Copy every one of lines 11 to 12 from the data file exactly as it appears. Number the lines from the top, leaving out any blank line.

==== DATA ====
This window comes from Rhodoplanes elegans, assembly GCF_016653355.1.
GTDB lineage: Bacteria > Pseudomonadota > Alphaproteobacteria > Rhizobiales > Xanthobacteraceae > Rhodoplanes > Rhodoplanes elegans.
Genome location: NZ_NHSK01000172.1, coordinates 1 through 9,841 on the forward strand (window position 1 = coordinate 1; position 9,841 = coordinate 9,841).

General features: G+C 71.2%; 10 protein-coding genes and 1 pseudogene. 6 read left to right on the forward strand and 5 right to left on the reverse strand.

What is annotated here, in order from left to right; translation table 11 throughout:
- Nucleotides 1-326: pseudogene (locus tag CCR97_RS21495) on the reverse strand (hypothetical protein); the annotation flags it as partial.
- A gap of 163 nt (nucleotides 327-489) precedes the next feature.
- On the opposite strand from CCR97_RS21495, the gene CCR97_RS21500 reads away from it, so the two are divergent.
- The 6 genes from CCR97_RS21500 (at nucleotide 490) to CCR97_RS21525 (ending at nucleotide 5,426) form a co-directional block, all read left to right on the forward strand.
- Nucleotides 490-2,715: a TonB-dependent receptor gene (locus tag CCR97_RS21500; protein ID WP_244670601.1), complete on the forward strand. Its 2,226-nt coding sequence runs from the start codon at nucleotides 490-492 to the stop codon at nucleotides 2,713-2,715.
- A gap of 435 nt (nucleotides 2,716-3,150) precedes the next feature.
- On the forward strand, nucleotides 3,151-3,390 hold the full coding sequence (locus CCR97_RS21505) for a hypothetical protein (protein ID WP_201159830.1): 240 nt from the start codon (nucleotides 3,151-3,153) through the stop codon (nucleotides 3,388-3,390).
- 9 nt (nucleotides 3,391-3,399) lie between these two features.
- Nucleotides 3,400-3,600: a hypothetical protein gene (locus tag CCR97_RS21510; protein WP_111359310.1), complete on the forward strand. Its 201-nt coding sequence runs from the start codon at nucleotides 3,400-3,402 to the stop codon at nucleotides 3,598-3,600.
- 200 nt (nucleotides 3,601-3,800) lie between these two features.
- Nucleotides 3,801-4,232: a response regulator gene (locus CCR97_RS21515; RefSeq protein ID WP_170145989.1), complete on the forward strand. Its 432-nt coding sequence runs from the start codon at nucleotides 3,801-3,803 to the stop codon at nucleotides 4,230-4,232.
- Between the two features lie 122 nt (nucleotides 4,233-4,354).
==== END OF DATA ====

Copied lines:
- A gap of 435 nt (nucleotides 2,716-3,150) precedes the next feature.
- On the forward strand, nucleotides 3,151-3,390 hold the full coding sequence (locus CCR97_RS21505) for a hypothetical protein (protein ID WP_201159830.1): 240 nt from the start codon (nucleotides 3,151-3,153) through the stop codon (nucleotides 3,388-3,390).